1 Managing this challenging programme
1.Under European Directives, all member states are
required to introduce "intelligent metering systems"
- smart meters - to at least 80% of domestic electricity consumers
by 2020. The UK Government has opted to replace some 53 million
existing gas and electricity meters in Great Britain with smart
meters by 2019. The new meters will provide consumers with more
sophisticated information, enabling households to monitor their
energy usage, which the Government hopes will lead them to reduce
their energy consumption. The Department of Energy and Climate
Change (the Department) accepted that it was accountable for delivering
this challenging programme on time and within budget and for realising
the consumer benefits.
2.The Department has decided that suppliers are the
right people to install smart meters in people's homes.
Some suppliers want to get on with installing smart meters quickly,
so they can start reducing their costs and attract new customers;
while other suppliers are taking a more cautious approach.
The Department's view is that competition between energy suppliers
is the best way to deliver benefits for consumers. However the
track record in this market does not demonstrate that competition
between suppliers is working in providing greater choice and driving
down prices. We believe that suppliers are likely to see this
programme, which requires them to visit every consumer, as an
opportunity for them to sell more services.
3.Suppliers will be required to offer smart meters
to everyone and to take all reasonable steps to complete the roll-out
by 2019. Consumers will not be forced to accept the installation
of a smart meter and we think it unrealistic to expect every householder
to volunteer for a smart meter over this timescale.
Consumer groups told us that, in their view, the consumer engagement
part of the smart meter programme was 'nowhere near ready'.
The Department estimated that around £100 million will be
spent on consumer engagement work over the lifetime of the programme,
of which the Government was providing £20 million over the
next four years. But the Department had not yet worked out how
this money will be used or how suppliers will contribute to this
important aspect of the programme. The Department told us that
its consumer engagement strategy, due to be published in 2012,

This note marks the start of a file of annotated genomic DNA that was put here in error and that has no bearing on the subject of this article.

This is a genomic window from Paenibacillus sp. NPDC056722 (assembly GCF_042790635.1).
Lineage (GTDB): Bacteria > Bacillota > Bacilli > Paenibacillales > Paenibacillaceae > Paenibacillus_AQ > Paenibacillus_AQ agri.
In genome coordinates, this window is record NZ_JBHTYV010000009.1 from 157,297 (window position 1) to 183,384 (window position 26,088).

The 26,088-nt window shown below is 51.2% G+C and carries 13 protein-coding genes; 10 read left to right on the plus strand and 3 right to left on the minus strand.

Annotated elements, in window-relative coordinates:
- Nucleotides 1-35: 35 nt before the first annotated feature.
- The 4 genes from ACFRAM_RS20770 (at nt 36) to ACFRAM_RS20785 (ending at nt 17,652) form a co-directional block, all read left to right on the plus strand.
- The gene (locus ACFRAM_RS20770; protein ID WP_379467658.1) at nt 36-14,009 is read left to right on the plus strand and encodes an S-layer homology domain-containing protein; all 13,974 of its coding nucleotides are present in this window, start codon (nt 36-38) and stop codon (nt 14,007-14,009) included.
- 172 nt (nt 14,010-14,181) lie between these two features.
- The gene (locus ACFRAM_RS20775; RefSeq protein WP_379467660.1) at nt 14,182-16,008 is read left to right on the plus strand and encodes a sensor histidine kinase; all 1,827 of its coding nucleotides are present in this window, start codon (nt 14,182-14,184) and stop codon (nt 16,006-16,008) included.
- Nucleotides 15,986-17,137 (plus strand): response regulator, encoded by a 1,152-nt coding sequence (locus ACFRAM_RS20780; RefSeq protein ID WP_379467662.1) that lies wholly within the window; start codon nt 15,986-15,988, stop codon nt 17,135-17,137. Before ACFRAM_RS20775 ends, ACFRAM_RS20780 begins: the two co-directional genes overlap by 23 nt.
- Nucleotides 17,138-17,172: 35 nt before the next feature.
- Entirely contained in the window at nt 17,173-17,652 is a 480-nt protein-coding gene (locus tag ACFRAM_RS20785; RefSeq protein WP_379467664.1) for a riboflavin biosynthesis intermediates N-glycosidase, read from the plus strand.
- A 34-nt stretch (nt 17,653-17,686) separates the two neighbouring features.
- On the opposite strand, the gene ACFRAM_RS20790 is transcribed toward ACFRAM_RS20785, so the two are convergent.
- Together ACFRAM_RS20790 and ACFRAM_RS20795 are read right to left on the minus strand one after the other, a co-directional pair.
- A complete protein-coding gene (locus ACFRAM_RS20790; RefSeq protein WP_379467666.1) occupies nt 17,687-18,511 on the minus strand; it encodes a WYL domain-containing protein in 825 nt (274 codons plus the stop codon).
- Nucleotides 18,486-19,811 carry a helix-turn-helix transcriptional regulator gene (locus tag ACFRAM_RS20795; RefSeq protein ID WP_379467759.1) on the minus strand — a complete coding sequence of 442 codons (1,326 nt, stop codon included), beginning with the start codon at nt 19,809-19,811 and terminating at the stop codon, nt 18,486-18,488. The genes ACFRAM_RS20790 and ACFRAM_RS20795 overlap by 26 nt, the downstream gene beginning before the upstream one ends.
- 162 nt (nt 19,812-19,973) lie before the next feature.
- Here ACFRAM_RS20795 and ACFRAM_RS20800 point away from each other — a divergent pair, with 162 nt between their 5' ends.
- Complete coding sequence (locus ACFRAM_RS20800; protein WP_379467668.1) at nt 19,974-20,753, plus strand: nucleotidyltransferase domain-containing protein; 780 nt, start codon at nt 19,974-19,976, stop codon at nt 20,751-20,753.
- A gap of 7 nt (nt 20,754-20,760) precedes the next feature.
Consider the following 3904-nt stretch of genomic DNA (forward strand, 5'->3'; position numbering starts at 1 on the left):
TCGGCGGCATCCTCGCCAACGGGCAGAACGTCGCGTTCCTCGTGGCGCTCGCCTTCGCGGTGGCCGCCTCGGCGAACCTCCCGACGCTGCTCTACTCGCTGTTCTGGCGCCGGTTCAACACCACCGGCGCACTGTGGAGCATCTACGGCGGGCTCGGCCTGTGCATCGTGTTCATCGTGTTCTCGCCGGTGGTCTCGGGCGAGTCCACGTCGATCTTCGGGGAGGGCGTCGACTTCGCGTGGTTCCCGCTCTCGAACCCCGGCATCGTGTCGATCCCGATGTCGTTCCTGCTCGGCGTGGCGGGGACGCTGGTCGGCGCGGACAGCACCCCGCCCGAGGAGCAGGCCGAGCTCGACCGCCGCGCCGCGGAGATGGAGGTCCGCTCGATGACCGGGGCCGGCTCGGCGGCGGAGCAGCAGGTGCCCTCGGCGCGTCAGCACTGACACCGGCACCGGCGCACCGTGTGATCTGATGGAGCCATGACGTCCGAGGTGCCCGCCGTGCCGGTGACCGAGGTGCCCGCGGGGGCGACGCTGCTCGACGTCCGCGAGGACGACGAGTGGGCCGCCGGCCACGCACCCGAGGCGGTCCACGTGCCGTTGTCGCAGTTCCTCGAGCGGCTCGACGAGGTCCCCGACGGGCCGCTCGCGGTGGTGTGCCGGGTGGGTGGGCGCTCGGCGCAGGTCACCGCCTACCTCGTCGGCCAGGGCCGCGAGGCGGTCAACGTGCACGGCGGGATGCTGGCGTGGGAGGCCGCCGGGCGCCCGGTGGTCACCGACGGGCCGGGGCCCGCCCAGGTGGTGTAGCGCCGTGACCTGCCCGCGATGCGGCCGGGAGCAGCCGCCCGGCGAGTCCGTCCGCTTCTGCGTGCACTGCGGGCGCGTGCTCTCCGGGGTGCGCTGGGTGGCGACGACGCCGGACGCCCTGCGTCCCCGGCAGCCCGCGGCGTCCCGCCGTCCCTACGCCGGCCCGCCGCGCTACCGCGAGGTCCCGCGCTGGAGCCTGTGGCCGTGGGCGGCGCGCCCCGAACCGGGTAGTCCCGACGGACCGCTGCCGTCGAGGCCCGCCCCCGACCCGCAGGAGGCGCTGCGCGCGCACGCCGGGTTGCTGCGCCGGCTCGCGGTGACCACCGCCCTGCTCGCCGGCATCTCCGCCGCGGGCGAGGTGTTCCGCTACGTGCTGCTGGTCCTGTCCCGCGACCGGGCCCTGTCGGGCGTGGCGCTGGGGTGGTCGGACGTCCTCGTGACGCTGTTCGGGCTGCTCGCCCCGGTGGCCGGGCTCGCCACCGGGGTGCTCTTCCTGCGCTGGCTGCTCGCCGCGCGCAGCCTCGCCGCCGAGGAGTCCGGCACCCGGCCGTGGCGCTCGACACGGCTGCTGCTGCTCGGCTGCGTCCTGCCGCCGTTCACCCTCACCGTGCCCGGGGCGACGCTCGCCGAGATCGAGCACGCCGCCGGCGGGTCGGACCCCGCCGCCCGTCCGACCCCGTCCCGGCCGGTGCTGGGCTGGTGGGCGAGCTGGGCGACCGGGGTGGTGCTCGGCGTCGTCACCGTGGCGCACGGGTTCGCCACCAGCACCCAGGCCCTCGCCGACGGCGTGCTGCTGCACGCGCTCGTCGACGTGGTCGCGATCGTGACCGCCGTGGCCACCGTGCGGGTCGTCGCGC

would address how to promote widespread take-up and encourage
consumers to actively engage with smart meters to reduce their
energy consumption. It would also seek to support consumers to
indentify lower charges through using the most appropriate tariff
offered by their supplier or other suppliers.
4.One of consumers' key concerns is their privacy
and the security of their personal information and we understand
there is a real threat of cyber attack on the smart metering communication
system. The Department
assured us that it has learned the lessons from the Netherlands'
experience of public rejection of smart meters that privacy requirements
need to be addressed seriously. The Department told us it had
now undertaken risk mitigation work and had in place a plan to
make sure that the smart metering system would not be at risk.
5.One of the suppliers taking part in the roll-out
made a strong case for further widespread piloting of smart meter
installation before the main programme starts in 2014. Despite
earlier trials, the supplier urged caution as there was still
uncertainty in a number of areas including consumers' willingness
to cooperate with the installation process.
While the Department had amassed evidence to support the programme
it recognised that there had been weaknesses in the earlier trials
and that there were some gaps in the evidence. It expected to
gather more evidence during the two years remaining before the
planned roll-out begins in 2014. The Department noted that it
wanted to strike the right balance between getting enough evidence
before proceeding and getting on with the roll-out.
Nonetheless, the roll-out of smart meters will be an enormous
challenge with significant implementation risks. The sheer scale
of the implementation programme will require installers to work
at an unprecedented pace, raising concerns about suppliers' capacity
to procure and install smart meters quickly and safely in the
6.The Department and suppliers had not yet agreed
a specification for the data communications system needed to collect
data from smart meters and make it available to suppliers and
to support the proposed smart grid programme designed to better
match electricity supply and demand. Unless there is joined-up
planning for smart metering, the data communications system, and
the longer-term proposed smart grid programme, consumers will
face further substantial costs to modify or replace the relevant
7.The data communications service being procured
by the Department is a complex IT project in its own right that
may cost as much as £3 billion. In response to our concerns
about the risks to successful delivery of this project the Department
noted that it would: review progress before concluding the procurement
of the data communications system in 2012; and that it would be
possible to pull the plug on the programme overall should that
be necessary before roll-out in 2013.
8.The challenges associated with the roll-out of
the smart meter programme to every home in the country are huge.
The Department is confident that it has adequately accounted for
the risks involved in the complex and ambitious smart metering
programme, especially cost escalation. This Committee does not
share the Department's optimism and expects the Department to
proceed only on the basis of detailed plans underpinned by robust
evidence, preferably from further trials.
2 Q48 Back
Qq45, 86 Back
Qq131, 133, 174-175 Back
Q105, Q167-170 Back
Qq14, 19 Back
Qq4-5, 19 Back
Qq150-151, 154 Back
Qq155, 159, 177 Back